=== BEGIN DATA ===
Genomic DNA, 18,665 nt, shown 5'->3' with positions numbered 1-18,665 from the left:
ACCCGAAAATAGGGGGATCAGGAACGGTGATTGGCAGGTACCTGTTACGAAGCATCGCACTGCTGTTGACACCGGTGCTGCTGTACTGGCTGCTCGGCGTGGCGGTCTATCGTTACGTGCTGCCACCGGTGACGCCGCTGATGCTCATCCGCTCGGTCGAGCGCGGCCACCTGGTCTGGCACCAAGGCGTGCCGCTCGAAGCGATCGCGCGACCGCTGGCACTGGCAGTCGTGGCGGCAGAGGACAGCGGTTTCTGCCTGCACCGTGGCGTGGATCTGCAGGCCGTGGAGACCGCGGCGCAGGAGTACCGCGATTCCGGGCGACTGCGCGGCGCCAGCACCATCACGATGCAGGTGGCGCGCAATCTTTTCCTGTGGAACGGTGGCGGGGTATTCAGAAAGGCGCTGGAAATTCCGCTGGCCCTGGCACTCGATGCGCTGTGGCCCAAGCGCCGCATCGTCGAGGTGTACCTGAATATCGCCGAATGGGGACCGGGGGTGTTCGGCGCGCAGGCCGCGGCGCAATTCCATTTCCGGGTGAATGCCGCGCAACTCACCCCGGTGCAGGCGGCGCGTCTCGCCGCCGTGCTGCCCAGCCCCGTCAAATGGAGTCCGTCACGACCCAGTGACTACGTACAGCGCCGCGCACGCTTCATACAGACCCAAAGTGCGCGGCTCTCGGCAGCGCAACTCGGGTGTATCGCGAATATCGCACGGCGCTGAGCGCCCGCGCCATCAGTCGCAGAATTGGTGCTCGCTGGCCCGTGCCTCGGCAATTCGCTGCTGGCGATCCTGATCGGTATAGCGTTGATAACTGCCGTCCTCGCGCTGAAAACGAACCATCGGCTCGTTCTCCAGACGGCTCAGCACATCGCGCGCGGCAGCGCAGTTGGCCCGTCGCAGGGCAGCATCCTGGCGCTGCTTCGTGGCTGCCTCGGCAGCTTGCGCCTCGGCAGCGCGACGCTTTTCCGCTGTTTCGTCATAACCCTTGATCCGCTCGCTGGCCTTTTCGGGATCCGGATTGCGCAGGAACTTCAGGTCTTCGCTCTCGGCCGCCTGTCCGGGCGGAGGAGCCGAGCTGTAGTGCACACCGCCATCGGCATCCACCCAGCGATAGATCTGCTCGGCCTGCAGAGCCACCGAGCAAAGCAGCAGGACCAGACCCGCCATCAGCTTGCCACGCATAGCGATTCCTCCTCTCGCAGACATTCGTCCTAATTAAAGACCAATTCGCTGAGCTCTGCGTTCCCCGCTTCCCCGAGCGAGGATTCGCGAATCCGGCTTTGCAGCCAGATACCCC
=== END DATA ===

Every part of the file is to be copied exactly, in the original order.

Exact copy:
Genomic DNA, 18,665 nt, shown 5'->3' with positions numbered 1-18,665 from the left:
ACCCGAAAATAGGGGGATCAGGAACGGTGATTGGCAGGTACCTGTTACGAAGCATCGCACTGCTGTTGACACCGGTGCTGCTGTACTGGCTGCTCGGCGTGGCGGTCTATCGTTACGTGCTGCCACCGGTGACGCCGCTGATGCTCATCCGCTCGGTCGAGCGCGGCCACCTGGTCTGGCACCAAGGCGTGCCGCTCGAAGCGATCGCGCGACCGCTGGCACTGGCAGTCGTGGCGGCAGAGGACAGCGGTTTCTGCCTGCACCGTGGCGTGGATCTGCAGGCCGTGGAGACCGCGGCGCAGGAGTACCGCGATTCCGGGCGACTGCGCGGCGCCAGCACCATCACGATGCAGGTGGCGCGCAATCTTTTCCTGTGGAACGGTGGCGGGGTATTCAGAAAGGCGCTGGAAATTCCGCTGGCCCTGGCACTCGATGCGCTGTGGCCCAAGCGCCGCATCGTCGAGGTGTACCTGAATATCGCCGAATGGGGACCGGGGGTGTTCGGCGCGCAGGCCGCGGCGCAATTCCATTTCCGGGTGAATGCCGCGCAACTCACCCCGGTGCAGGCGGCGCGTCTCGCCGCCGTGCTGCCCAGCCCCGTCAAATGGAGTCCGTCACGACCCAGTGACTACGTACAGCGCCGCGCACGCTTCATACAGACCCAAAGTGCGCGGCTCTCGGCAGCGCAACTCGGGTGTATCGCGAATATCGCACGGCGCTGAGCGCCCGCGCCATCAGTCGCAGAATTGGTGCTCGCTGGCCCGTGCCTCGGCAATTCGCTGCTGGCGATCCTGATCGGTATAGCGTTGATAACTGCCGTCCTCGCGCTGAAAACGAACCATCGGCTCGTTCTCCAGACGGCTCAGCACATCGCGCGCGGCAGCGCAGTTGGCCCGTCGCAGGGCAGCATCCTGGCGCTGCTTCGTGGCTGCCTCGGCAGCTTGCGCCTCGGCAGCGCGACGCTTTTCCGCTGTTTCGTCATAACCCTTGATCCGCTCGCTGGCCTTTTCGGGATCCGGATTGCGCAGGAACTTCAGGTCTTCGCTCTCGGCCGCCTGTCCGGGCGGAGGAGCCGAGCTGTAGTGCACACCGCCATCGGCATCCACCCAGCGATAGATCTGCTCGGCCTGCAGAGCCACCGAGCAAAGCAGCAGGACCAGACCCGCCATCAGCTTGCCACGCATAGCGATTCCTCCTCTCGCAGACATTCGTCCTAATTAAAGACCAATTCGCTGAGCTCTGCGTTCCCCGCTTCCCCGAGCGAGGATTCGCGAATCCGGCTTTGCAGCCAGATACCCC